A Forest Grows Not So Far Away
About three miles from downtown Atwater lies an area that is totally different from the surrounding and unassuming agricultural countryside.
For the family that settled there almost 60 years ago it became an oasis — make that an urban forest — that boosts spirits to this day.
Retired marriage-family therapist and tree advocate Dr. Jim Williamson has lived on the 15-acre property since 1962. He and his late wife Barbara used to call it “Whispering Hope” and people in the area call it “The Woods.” It’s a place where serenity is a product of the dense planting of oaks, redwoods and all manner of trees, shrubs and flowers.
“Our neighbors thought we were crazy, creating our own forest,” Williamson chuckles.
In 1962 the Williamsons were able to buy the property from farmer and dairyman Paul Rethwich; they had been driving in the area and walked through his field of corn and alfalfa which was about ready to harvest, with gentle winds blowing around them. When they first knocked on Rethwich’s door to inquire if the land were for sale, he told them he wasn’t ready to sell the place but that decision came just a few years later.
Soon after buying the property, they started planting trees, especially oak trees. Williamson said there are 14 species of oak trees from all over the world planted there. He remembers his family driving up and down the fields throwing out acorns here and there.
After a while Williamson’s forest became a site for the weddings of his children and grandchildren. Now it’s a habitat for wildlife, with hawks, owls, foxes, rabbits, possums and gopher snakes. Blue jays, doves, woodpeckers and other birds take up residence in the trees. At first the area was full of crows but the owls soon pushed them out.
Williamson, 84, said his property feels peaceful and therapeutic, like a living mental health clinic. That’s a feeling his gardener of 35 years, Homer Hernandez, shares. He has been Williamson’s steady gardener since retiring from a full-time, stressful career with Foster Farms.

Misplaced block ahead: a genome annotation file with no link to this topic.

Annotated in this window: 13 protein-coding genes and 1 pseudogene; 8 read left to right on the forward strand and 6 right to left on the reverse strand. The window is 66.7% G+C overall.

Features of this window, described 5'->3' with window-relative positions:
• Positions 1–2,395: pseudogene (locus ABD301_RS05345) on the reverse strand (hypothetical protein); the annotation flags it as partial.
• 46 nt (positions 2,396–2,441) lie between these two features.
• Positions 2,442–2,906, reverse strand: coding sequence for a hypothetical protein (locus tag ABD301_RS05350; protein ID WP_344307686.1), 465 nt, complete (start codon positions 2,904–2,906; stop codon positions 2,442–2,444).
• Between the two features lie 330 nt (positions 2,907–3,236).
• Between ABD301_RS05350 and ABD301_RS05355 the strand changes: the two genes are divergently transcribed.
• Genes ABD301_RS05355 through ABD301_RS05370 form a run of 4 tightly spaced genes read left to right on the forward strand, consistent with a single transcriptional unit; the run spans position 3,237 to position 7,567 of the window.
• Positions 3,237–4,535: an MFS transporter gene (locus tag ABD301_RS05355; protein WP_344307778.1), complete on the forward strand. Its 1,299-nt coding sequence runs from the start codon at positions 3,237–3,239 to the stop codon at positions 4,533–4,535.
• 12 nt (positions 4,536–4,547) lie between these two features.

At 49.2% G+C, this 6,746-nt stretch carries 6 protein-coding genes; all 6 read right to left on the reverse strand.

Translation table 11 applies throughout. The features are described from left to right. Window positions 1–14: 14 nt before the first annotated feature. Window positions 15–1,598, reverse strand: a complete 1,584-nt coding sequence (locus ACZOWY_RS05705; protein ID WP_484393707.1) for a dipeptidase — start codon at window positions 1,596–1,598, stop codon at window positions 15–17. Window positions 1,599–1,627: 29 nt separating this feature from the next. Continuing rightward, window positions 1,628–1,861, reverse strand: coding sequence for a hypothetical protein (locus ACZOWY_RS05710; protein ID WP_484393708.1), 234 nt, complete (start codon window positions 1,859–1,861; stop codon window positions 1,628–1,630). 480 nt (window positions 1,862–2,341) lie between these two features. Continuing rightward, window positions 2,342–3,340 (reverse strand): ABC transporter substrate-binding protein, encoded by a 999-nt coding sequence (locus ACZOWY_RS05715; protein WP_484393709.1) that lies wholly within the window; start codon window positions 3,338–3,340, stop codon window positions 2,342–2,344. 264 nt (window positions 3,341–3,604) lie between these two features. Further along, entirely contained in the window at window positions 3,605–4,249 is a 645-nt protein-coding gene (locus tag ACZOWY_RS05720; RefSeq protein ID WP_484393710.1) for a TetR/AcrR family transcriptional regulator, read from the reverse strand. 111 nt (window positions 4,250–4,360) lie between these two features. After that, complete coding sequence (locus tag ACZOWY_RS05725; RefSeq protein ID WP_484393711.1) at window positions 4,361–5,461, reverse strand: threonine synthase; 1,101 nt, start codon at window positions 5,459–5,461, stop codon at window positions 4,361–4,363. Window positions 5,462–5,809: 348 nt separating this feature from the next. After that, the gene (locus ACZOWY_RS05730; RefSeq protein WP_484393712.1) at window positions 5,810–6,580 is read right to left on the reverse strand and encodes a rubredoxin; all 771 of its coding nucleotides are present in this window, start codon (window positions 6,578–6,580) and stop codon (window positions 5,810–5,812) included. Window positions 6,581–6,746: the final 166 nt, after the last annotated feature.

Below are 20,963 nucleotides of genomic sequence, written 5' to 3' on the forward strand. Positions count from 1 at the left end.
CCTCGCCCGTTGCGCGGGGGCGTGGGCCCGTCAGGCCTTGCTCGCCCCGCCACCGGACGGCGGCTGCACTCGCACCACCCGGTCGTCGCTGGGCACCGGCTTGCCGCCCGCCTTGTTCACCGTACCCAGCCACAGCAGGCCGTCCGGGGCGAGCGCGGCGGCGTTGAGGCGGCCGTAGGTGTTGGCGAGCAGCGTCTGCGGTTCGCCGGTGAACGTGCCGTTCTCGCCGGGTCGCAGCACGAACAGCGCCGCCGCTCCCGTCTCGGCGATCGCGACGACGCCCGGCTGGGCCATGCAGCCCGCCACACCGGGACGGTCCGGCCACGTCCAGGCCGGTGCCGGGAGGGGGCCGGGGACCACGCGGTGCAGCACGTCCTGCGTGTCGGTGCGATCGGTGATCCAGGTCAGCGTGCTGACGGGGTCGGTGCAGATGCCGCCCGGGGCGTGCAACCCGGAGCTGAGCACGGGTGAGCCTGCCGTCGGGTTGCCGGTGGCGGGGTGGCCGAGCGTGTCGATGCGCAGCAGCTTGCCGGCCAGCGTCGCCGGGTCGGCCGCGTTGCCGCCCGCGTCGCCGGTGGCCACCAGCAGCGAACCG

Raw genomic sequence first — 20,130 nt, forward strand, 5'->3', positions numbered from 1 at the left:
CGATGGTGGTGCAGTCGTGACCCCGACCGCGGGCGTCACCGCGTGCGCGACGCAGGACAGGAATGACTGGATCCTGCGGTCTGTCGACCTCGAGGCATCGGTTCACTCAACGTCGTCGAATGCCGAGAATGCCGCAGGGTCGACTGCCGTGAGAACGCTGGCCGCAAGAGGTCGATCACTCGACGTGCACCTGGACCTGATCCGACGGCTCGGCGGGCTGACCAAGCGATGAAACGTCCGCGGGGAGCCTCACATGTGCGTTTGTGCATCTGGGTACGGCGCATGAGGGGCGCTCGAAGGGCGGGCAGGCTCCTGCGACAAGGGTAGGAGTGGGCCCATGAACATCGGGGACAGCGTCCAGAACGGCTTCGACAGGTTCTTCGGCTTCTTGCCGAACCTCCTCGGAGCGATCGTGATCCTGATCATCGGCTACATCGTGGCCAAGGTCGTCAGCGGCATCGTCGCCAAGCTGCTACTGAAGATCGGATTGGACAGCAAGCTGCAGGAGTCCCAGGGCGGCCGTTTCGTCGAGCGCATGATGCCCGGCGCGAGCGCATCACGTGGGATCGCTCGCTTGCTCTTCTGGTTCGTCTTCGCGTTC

“I don’t come out here for what he pays me. It’s beautiful! I enjoy it so much. You would never guess what’s back here. I wish people would love trees more,” Hernandez says.
Williamson said he and his wife Barbara had a little cabin in Jenness Park near Strawberry. But they soon expanded their Atwater property into their own retreat or forest.
“We came out here to get our heads straight,” he says.
Williamson, the founder of the Tree Partners Foundation, says a mature tree provides oxygen enough for 30 people. A full-grown mulberry tree removes the exhaust from 500 cars a day. The urban forest also includes native sycamores, elms, honeysuckle and rose bushes. Ferns and eucalyptus trees also share space on the grounds.
Willamson said they have about 50 redwood trees on the property, most planted from seeds. He says redwoods are water hogs — each tree consumes 500 gallons of water a day.
“They are our silent servants; that’s what they are. This (forest) is the most important thing to our family. It’s a legacy for the kids,” Williamson says. The Williamsons had three children, seven grandchildren and three great-grandchildren.
Along with oaks and redwoods, Willamson’s comfortable home is surrounded by many succulents, native plants and fringe flowers. There are oleanders, begonias, potato bushes and giant Mozo bamboo bushes from China which provide brilliant colors at the appropriate times of the year. Cedars, ginkos, Canary Island pines and citrus trees soon joined the surroundings.
Born in South San Gabriel, Williamson’s love for growing things, especially trees, was nurtured by his grandfather who owned land around Temple City.
During World War I Williamson’s grandfather operated a truck farm which helped feed needy people in the neighborhood. He also had a small botanical garden which instilled a love of trees into his grandson.
Williamson’s Tree Partners Foundation was founded in 2003; they developed a memorandum of understanding with Merced College to set aside land for a botanical garden. Next spring a greenhouse will be erected.
The Tree Partners Foundation’s mission statement calls for the foundation to protect and preserve the urban forest in our cities. A nursery was established at U.S. Penitentiary, Atwater and trees have been planted in Merced’s Applegate Park.
A grove of trees was planted about four years ago near Merced’s zoo. Most of the occasions where trees are planted involve school children, including the recent planting of 90 trees at Planada Elementary School.
Williamson also collaborated with Dennis Riskey on the creation of the rosary garden several years ago at St. Patrick’s Catholic Church in North Merced. Some of the plantings there have matured to the point where they add a prayerful aura to the church surroundings.
What is Williamson’s favorite tree? It’s any type of oak. He says oaks are like people, some skinny and others looking like they were raised on steroids. Oak trees are misunderstood; there’s a myth that oak trees are slow-growing but an oak tree can grow two to three feet in a year.
“Oak trees are probably undervalued. They live forever. But we as humans kill more trees than anybody,” Willamson laments. “A tree is your servant for 10 months of the year and then it drops leaves. People get fussy and don’t want to maintain them. Cut them down and your utility bill will double,” Willamson says.
Doane Yawger of Merced is a semi-retired newspaper reporter and editor.